These hazards could have been exacerbated by the denial of fundamental rights of the child, such as, for example, access to education and health care, the right to rest, leisure, play and recreation, and the right to be cared for and to have regular contact with their parents and peers. These factors could have an irreversible physical, psychological and moral impact on the development, health and wellbeing of a child.
We’ll not allow under-aged hawkers on Lagos streets —LASG
Director, Child Development, Lagos State Ministry of Women Affairs and Poverty Alleviation, WAPA, Mrs. Alaba Fadairo
The Lagos State Ministry of Women Affairs and Poverty Alleviation WAPA, is working hard to ensure school children are not engaged as streets hawkers, especially during school hours.
The Director of Child Development Unit of the Ministry, Mrs. Alaba Fadairo, who disclosed this during an interview, added that officials of the ministry go to places where they discover that school children and under-aged people are hawking on the streets.
According to her; “we want to make sure that all children of school age are in schools. We have a committee that is in-charge of this. We have a yellow card through which we educate the people about this and it gives them information on how they can get to the government on the matter. We have been able to give these children to their biological parents with undertakings that they would not go back to the streets. Most times, these children hawkers live with their relations and they end up becoming hawkers. We come together bi-monthly in the ministry to review the cases of child trafficking and child labour. In cases where people using them are on the run, we have a home, where we keep the children. We later get their parents to come and pick them, and we make sure we get the children back to school,” she said.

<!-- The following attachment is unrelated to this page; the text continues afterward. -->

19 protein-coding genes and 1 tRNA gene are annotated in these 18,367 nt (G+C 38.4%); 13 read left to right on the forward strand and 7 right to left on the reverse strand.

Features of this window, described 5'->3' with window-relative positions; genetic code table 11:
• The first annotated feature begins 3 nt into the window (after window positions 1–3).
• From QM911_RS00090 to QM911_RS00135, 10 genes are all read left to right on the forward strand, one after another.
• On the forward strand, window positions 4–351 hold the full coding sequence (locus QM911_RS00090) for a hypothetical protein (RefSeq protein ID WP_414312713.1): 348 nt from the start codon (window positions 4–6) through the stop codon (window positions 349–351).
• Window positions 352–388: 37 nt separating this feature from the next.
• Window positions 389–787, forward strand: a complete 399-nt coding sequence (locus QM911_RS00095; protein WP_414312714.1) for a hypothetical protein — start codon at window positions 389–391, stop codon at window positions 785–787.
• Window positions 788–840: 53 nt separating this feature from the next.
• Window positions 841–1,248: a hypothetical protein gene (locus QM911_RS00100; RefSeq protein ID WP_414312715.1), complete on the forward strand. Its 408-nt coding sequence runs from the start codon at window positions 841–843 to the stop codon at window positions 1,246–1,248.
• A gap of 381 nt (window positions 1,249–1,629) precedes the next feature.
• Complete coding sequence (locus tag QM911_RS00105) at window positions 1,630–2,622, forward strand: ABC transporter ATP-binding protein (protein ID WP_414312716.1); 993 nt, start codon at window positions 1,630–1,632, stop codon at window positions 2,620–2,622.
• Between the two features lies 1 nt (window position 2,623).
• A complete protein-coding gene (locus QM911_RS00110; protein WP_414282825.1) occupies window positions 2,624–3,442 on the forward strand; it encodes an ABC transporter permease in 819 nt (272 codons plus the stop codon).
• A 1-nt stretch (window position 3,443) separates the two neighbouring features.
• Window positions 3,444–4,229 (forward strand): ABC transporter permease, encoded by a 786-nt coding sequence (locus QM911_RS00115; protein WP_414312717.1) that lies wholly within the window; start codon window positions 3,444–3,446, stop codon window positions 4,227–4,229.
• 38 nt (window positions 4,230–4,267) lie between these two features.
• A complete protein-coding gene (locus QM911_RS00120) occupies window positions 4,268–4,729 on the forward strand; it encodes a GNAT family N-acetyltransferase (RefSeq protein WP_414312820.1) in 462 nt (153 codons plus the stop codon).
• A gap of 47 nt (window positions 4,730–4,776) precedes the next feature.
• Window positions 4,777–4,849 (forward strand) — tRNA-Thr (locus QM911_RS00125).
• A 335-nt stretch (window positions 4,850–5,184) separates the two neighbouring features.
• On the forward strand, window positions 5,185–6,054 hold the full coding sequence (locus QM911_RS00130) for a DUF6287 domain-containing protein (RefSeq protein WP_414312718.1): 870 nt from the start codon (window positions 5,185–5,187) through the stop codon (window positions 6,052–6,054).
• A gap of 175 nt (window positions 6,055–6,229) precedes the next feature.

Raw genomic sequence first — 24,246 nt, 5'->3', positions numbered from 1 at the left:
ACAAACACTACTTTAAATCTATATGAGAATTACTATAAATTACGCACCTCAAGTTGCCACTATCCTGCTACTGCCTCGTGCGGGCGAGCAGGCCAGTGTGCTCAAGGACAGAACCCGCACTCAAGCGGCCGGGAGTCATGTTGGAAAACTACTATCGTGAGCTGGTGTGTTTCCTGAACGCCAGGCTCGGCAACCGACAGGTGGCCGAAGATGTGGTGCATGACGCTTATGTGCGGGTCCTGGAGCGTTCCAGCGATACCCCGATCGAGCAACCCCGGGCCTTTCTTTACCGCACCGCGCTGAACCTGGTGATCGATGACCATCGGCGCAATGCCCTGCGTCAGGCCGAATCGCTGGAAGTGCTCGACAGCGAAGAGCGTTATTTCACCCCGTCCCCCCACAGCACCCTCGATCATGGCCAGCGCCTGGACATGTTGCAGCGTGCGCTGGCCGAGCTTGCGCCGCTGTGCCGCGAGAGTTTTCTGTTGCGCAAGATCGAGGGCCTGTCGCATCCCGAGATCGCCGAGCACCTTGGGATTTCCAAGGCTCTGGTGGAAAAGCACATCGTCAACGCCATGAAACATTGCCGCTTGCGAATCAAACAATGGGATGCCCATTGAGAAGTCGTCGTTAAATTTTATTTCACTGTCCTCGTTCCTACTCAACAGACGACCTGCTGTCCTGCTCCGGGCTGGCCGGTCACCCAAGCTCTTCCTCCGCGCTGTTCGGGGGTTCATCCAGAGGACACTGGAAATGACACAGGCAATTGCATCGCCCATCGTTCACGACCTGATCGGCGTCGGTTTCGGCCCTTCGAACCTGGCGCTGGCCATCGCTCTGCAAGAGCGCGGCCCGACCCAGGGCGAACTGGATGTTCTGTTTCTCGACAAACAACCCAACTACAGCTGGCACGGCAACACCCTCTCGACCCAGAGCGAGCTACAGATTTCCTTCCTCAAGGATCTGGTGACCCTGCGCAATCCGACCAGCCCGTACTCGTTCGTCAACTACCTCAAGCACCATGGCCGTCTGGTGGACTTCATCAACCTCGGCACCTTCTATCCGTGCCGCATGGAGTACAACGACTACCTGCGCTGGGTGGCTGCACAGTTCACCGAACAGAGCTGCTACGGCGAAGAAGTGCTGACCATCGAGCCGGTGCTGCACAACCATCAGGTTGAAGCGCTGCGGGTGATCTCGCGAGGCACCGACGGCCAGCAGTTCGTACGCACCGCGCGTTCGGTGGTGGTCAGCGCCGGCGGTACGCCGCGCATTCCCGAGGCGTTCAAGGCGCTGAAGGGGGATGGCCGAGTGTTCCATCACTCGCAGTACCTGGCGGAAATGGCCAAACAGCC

Mrs. Alaba explained that there was a time some parents were jailed for six months for allowing their children to hawk during school hours, and that it was discovered that most of the children, who hawk on the streets are not staying with their biological parents.
“From what we have done, I think everybody is being mindful now, we are even working with NAPTIP on the issue, and most people have realized that they are not permitted to employ people that are under 18 years of age.
“We create awareness with the yellow cards, we go to the garages and markets to talk to the people about the hazard of child labour, and we also go through associations and talk to them about child labour, particularly the parents. We organize programmes on the issue and other people and organizations are also doing so, we go to schools during PTA meetings to talk to the parents, we have done this in about three districts,” she said.
She stressed that taking the children away from the streets is just one stage, and that it is not easy to get information from them when they are newly taken, but that the officials of the ministry keep asking them about their families.
“Later, they would tell you where they come from. But when we are still keeping them to get information, we don’t keep them idle, we take them to public schools, we have buses that take them there and bring them back to the home everyday,” she said.